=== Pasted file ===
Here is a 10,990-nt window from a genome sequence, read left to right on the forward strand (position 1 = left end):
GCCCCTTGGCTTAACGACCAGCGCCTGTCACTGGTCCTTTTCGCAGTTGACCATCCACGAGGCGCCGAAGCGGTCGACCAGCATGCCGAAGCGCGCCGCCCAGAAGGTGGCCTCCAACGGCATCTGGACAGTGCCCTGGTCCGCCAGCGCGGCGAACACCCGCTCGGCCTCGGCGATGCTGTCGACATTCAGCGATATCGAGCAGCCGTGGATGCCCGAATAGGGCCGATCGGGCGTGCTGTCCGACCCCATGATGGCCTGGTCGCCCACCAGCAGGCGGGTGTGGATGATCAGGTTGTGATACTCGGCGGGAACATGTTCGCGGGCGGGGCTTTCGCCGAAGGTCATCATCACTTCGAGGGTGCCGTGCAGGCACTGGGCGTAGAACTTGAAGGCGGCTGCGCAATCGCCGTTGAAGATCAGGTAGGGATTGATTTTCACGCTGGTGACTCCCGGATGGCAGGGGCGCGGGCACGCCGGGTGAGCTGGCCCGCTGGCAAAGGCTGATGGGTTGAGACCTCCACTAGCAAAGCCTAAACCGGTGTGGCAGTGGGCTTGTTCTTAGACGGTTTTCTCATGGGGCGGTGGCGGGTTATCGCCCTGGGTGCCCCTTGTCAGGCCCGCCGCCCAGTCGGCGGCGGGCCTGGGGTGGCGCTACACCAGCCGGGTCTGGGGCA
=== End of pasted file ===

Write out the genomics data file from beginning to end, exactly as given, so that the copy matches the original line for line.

Here is a 10,990-nt window from a genome sequence, read left to right on the forward strand (position 1 = left end):
GCCCCTTGGCTTAACGACCAGCGCCTGTCACTGGTCCTTTTCGCAGTTGACCATCCACGAGGCGCCGAAGCGGTCGACCAGCATGCCGAAGCGCGCCGCCCAGAAGGTGGCCTCCAACGGCATCTGGACAGTGCCCTGGTCCGCCAGCGCGGCGAACACCCGCTCGGCCTCGGCGATGCTGTCGACATTCAGCGATATCGAGCAGCCGTGGATGCCCGAATAGGGCCGATCGGGCGTGCTGTCCGACCCCATGATGGCCTGGTCGCCCACCAGCAGGCGGGTGTGGATGATCAGGTTGTGATACTCGGCGGGAACATGTTCGCGGGCGGGGCTTTCGCCGAAGGTCATCATCACTTCGAGGGTGCCGTGCAGGCACTGGGCGTAGAACTTGAAGGCGGCTGCGCAATCGCCGTTGAAGATCAGGTAGGGATTGATTTTCACGCTGGTGACTCCCGGATGGCAGGGGCGCGGGCACGCCGGGTGAGCTGGCCCGCTGGCAAAGGCTGATGGGTTGAGACCTCCACTAGCAAAGCCTAAACCGGTGTGGCAGTGGGCTTGTTCTTAGACGGTTTTCTCATGGGGCGGTGGCGGGTTATCGCCCTGGGTGCCCCTTGTCAGGCCCGCCGCCCAGTCGGCGGCGGGCCTGGGGTGGCGCTACACCAGCCGGGTCTGGGGCA